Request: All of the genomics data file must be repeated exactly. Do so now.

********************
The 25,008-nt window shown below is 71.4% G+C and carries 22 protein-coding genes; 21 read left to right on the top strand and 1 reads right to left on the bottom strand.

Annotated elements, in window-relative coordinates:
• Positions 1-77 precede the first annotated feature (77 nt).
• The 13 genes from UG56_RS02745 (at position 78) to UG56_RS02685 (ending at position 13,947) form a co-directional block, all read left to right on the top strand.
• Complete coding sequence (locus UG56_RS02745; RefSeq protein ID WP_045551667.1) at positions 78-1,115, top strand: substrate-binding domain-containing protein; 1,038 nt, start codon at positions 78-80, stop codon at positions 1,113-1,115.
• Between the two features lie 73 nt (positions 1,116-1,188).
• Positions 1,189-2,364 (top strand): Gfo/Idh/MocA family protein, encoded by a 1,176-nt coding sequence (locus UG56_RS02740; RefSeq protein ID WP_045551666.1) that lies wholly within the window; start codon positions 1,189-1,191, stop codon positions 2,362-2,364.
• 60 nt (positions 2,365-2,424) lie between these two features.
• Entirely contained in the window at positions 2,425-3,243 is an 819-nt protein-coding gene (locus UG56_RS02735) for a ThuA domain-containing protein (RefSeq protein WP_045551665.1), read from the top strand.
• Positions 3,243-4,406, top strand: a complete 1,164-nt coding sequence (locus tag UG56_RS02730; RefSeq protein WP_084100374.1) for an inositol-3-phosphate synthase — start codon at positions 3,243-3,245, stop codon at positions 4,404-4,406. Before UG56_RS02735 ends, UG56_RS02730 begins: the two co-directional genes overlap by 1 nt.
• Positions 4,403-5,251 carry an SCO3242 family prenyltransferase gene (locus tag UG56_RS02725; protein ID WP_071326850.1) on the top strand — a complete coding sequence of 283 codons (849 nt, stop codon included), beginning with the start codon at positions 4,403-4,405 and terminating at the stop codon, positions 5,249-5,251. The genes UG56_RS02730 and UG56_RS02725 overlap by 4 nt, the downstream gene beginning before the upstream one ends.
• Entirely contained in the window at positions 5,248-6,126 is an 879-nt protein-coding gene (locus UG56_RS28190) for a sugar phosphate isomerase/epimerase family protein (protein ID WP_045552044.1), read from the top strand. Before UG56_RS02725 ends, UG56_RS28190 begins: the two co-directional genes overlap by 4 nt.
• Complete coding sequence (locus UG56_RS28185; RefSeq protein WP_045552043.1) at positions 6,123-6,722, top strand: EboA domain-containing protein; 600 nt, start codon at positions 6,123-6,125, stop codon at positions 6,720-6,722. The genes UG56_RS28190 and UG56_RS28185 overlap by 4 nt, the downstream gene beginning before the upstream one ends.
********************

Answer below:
The 25,008-nt window shown below is 71.4% G+C and carries 22 protein-coding genes; 21 read left to right on the top strand and 1 reads right to left on the bottom strand.

Annotated elements, in window-relative coordinates:
• Positions 1-77 precede the first annotated feature (77 nt).
• The 13 genes from UG56_RS02745 (at position 78) to UG56_RS02685 (ending at position 13,947) form a co-directional block, all read left to right on the top strand.
• Complete coding sequence (locus UG56_RS02745; RefSeq protein ID WP_045551667.1) at positions 78-1,115, top strand: substrate-binding domain-containing protein; 1,038 nt, start codon at positions 78-80, stop codon at positions 1,113-1,115.
• Between the two features lie 73 nt (positions 1,116-1,188).
• Positions 1,189-2,364 (top strand): Gfo/Idh/MocA family protein, encoded by a 1,176-nt coding sequence (locus UG56_RS02740; RefSeq protein ID WP_045551666.1) that lies wholly within the window; start codon positions 1,189-1,191, stop codon positions 2,362-2,364.
• 60 nt (positions 2,365-2,424) lie between these two features.
• Entirely contained in the window at positions 2,425-3,243 is an 819-nt protein-coding gene (locus UG56_RS02735) for a ThuA domain-containing protein (RefSeq protein WP_045551665.1), read from the top strand.
• Positions 3,243-4,406, top strand: a complete 1,164-nt coding sequence (locus tag UG56_RS02730; RefSeq protein WP_084100374.1) for an inositol-3-phosphate synthase — start codon at positions 3,243-3,245, stop codon at positions 4,404-4,406. Before UG56_RS02735 ends, UG56_RS02730 begins: the two co-directional genes overlap by 1 nt.
• Positions 4,403-5,251 carry an SCO3242 family prenyltransferase gene (locus tag UG56_RS02725; protein ID WP_071326850.1) on the top strand — a complete coding sequence of 283 codons (849 nt, stop codon included), beginning with the start codon at positions 4,403-4,405 and terminating at the stop codon, positions 5,249-5,251. The genes UG56_RS02730 and UG56_RS02725 overlap by 4 nt, the downstream gene beginning before the upstream one ends.
• Entirely contained in the window at positions 5,248-6,126 is an 879-nt protein-coding gene (locus UG56_RS28190) for a sugar phosphate isomerase/epimerase family protein (protein ID WP_045552044.1), read from the top strand. Before UG56_RS02725 ends, UG56_RS28190 begins: the two co-directional genes overlap by 4 nt.
• Complete coding sequence (locus UG56_RS28185; RefSeq protein WP_045552043.1) at positions 6,123-6,722, top strand: EboA domain-containing protein; 600 nt, start codon at positions 6,123-6,125, stop codon at positions 6,720-6,722. The genes UG56_RS28190 and UG56_RS28185 overlap by 4 nt, the downstream gene beginning before the upstream one ends.